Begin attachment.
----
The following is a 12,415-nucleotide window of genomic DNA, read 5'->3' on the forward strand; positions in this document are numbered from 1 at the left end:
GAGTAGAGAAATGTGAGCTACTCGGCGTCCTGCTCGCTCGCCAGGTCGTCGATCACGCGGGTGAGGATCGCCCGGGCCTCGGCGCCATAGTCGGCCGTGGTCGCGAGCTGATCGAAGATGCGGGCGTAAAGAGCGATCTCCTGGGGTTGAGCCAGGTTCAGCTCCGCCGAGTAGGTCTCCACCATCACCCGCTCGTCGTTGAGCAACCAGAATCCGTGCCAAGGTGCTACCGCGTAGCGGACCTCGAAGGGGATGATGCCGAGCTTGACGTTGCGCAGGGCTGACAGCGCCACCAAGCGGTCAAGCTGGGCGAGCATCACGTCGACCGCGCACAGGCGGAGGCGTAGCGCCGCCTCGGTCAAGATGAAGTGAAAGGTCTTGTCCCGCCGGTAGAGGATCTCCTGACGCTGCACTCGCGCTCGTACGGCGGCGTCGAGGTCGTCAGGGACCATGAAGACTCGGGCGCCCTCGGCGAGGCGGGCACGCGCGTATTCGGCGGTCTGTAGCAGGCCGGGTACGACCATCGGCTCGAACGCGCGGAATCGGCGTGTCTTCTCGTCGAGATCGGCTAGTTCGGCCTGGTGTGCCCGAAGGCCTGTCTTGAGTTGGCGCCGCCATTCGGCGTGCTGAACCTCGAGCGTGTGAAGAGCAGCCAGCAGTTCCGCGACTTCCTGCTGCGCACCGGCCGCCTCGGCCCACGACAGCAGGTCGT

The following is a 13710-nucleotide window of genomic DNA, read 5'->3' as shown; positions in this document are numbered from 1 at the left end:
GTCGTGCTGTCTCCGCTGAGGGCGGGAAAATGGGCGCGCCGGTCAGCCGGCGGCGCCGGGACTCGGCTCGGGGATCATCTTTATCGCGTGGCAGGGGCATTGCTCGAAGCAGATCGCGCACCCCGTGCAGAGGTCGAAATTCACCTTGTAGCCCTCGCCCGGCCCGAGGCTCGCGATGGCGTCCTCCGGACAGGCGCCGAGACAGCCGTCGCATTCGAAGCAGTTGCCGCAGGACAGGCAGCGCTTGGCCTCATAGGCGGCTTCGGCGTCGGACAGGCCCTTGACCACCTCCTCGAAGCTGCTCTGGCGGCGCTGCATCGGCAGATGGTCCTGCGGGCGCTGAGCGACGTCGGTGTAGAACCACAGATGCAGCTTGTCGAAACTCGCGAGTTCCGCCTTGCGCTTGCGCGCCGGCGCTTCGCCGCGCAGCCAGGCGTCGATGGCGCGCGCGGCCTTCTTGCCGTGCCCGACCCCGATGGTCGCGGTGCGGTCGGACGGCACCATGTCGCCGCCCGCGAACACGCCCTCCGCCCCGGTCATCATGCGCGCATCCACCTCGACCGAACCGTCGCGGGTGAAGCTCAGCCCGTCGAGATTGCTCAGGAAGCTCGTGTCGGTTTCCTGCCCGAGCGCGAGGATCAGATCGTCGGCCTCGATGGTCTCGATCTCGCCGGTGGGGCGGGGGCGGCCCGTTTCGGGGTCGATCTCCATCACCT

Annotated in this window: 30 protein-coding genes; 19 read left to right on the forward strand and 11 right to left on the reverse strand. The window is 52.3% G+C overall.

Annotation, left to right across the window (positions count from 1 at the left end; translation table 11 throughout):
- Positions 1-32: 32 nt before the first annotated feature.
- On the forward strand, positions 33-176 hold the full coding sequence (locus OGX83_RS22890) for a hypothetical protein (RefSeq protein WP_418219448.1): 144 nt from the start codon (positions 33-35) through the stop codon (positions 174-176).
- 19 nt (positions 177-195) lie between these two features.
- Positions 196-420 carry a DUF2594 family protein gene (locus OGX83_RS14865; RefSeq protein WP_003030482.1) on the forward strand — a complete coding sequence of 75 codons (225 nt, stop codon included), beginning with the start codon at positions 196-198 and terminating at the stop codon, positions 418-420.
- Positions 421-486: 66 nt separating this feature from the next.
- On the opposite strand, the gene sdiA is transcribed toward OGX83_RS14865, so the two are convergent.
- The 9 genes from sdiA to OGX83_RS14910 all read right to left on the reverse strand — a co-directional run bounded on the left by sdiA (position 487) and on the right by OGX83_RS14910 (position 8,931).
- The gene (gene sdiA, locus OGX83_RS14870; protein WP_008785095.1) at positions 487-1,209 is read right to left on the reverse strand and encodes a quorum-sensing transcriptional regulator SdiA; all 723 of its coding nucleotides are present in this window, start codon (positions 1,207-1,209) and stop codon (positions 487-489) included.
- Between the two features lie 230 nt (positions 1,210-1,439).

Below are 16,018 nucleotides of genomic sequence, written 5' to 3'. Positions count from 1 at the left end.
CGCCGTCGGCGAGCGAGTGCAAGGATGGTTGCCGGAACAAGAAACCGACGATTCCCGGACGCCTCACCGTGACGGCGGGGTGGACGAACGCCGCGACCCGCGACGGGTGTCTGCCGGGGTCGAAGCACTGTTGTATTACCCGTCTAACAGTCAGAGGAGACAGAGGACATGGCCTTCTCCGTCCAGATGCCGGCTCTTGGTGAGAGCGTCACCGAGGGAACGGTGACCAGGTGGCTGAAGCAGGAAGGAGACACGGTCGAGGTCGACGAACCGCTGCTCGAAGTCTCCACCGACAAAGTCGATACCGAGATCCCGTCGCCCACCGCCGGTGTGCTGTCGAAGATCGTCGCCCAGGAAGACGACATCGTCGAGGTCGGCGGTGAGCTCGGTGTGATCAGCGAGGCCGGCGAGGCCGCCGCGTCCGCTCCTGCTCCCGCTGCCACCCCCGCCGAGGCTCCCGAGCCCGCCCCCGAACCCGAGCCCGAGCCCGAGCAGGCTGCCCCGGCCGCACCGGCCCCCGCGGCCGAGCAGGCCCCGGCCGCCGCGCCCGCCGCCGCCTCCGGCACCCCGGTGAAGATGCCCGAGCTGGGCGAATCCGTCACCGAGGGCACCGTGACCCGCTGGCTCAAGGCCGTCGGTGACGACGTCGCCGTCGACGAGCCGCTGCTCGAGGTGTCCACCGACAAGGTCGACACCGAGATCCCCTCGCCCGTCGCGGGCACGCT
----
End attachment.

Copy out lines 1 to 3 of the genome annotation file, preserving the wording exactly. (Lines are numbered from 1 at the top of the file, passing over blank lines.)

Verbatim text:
The following is a 12,415-nucleotide window of genomic DNA, read 5'->3' on the forward strand; positions in this document are numbered from 1 at the left end:
GAGTAGAGAAATGTGAGCTACTCGGCGTCCTGCTCGCTCGCCAGGTCGTCGATCACGCGGGTGAGGATCGCCCGGGCCTCGGCGCCATAGTCGGCCGTGGTCGCGAGCTGATCGAAGATGCGGGCGTAAAGAGCGATCTCCTGGGGTTGAGCCAGGTTCAGCTCCGCCGAGTAGGTCTCCACCATCACCCGCTCGTCGTTGAGCAACCAGAATCCGTGCCAAGGTGCTACCGCGTAGCGGACCTCGAAGGGGATGATGCCGAGCTTGACGTTGCGCAGGGCTGACAGCGCCACCAAGCGGTCAAGCTGGGCGAGCATCACGTCGACCGCGCACAGGCGGAGGCGTAGCGCCGCCTCGGTCAAGATGAAGTGAAAGGTCTTGTCCCGCCGGTAGAGGATCTCCTGACGCTGCACTCGCGCTCGTACGGCGGCGTCGAGGTCGTCAGGGACCATGAAGACTCGGGCGCCCTCGGCGAGGCGGGCACGCGCGTATTCGGCGGTCTGTAGCAGGCCGGGTACGACCATCGGCTCGAACGCGCGGAATCGGCGTGTCTTCTCGTCGAGATCGGCTAGTTCGGCCTGGTGTGCCCGAAGGCCTGTCTTGAGTTGGCGCCGCCATTCGGCGTGCTGAACCTCGAGCGTGTGAAGAGCAGCCAGCAGTTCCGCGACTTCCTGCTGCGCACCGGCCGCCTCGGCCCACGACAGCAGGTCGT

The following is a 13710-nucleotide window of genomic DNA, read 5'->3' as shown; positions in this document are numbered from 1 at the left end: